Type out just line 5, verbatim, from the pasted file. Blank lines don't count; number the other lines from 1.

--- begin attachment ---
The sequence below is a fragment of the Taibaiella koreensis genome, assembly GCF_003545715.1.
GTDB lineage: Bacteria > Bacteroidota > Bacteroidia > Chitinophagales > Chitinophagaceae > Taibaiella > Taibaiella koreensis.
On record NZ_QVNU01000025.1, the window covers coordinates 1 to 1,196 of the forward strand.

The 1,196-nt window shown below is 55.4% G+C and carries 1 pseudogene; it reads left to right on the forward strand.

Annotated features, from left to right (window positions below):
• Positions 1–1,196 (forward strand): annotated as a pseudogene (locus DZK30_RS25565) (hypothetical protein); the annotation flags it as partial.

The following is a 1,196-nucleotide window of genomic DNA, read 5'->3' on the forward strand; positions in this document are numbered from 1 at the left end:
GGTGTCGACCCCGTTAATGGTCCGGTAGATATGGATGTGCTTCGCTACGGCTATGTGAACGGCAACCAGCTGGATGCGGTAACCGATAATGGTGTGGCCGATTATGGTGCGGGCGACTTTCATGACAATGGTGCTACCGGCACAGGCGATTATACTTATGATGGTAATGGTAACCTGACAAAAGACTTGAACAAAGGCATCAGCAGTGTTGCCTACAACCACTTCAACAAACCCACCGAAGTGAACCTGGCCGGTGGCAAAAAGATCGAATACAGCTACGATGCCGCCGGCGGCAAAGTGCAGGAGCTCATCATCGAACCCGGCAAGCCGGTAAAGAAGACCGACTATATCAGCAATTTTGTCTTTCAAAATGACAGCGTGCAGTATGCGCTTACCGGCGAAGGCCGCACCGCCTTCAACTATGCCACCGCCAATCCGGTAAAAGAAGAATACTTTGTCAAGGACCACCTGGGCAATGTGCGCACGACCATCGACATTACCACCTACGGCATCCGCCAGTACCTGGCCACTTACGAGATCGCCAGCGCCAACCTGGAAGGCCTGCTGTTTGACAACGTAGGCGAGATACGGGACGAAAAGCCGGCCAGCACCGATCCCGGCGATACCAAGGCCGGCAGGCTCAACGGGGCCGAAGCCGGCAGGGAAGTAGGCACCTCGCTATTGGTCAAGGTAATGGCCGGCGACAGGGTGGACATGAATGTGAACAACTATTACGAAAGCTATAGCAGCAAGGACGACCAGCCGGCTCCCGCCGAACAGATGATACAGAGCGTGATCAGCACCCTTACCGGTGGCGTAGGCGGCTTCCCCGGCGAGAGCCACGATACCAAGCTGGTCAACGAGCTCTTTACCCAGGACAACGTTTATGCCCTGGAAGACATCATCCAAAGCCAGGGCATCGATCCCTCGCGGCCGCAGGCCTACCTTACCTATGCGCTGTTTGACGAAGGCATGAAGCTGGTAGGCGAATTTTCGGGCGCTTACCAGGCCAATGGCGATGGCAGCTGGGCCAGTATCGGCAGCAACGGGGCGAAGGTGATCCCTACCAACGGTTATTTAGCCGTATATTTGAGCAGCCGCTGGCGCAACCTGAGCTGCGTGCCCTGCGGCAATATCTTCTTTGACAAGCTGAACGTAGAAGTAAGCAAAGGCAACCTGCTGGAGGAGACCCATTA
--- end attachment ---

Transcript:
Annotated features, from left to right (window positions below):